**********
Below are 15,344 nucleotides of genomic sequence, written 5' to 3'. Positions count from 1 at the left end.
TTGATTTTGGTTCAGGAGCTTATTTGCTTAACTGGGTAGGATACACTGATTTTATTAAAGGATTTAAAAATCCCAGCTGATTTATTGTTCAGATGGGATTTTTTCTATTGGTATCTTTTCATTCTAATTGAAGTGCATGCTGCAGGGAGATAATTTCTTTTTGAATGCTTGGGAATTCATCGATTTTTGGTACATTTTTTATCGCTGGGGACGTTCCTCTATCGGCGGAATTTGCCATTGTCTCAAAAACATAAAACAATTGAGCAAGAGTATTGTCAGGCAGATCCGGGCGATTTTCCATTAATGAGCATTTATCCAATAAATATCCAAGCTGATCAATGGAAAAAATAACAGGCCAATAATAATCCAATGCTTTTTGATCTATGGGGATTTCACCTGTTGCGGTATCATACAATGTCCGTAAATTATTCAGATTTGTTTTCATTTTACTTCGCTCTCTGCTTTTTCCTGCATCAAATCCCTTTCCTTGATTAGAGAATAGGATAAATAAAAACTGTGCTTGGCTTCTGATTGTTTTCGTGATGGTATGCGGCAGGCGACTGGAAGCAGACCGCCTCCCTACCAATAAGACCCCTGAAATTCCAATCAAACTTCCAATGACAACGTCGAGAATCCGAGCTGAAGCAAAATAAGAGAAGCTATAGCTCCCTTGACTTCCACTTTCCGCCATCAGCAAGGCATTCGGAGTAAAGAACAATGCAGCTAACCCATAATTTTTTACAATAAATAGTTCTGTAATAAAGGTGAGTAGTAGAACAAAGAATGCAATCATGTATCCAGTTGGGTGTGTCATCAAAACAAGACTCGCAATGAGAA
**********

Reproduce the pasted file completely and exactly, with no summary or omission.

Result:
Below are 15,344 nucleotides of genomic sequence, written 5' to 3'. Positions count from 1 at the left end.
TTGATTTTGGTTCAGGAGCTTATTTGCTTAACTGGGTAGGATACACTGATTTTATTAAAGGATTTAAAAATCCCAGCTGATTTATTGTTCAGATGGGATTTTTTCTATTGGTATCTTTTCATTCTAATTGAAGTGCATGCTGCAGGGAGATAATTTCTTTTTGAATGCTTGGGAATTCATCGATTTTTGGTACATTTTTTATCGCTGGGGACGTTCCTCTATCGGCGGAATTTGCCATTGTCTCAAAAACATAAAACAATTGAGCAAGAGTATTGTCAGGCAGATCCGGGCGATTTTCCATTAATGAGCATTTATCCAATAAATATCCAAGCTGATCAATGGAAAAAATAACAGGCCAATAATAATCCAATGCTTTTTGATCTATGGGGATTTCACCTGTTGCGGTATCATACAATGTCCGTAAATTATTCAGATTTGTTTTCATTTTACTTCGCTCTCTGCTTTTTCCTGCATCAAATCCCTTTCCTTGATTAGAGAATAGGATAAATAAAAACTGTGCTTGGCTTCTGATTGTTTTCGTGATGGTATGCGGCAGGCGACTGGAAGCAGACCGCCTCCCTACCAATAAGACCCCTGAAATTCCAATCAAACTTCCAATGACAACGTCGAGAATCCGAGCTGAAGCAAAATAAGAGAAGCTATAGCTCCCTTGACTTCCACTTTCCGCCATCAGCAAGGCATTCGGAGTAAAGAACAATGCAGCTAACCCATAATTTTTTACAATAAATAGTTCTGTAATAAAGGTGAGTAGTAGAACAAAGAATGCAATCATGTATCCAGTTGGGTGTGTCATCAAAACAAGACTCGCAATGAGAA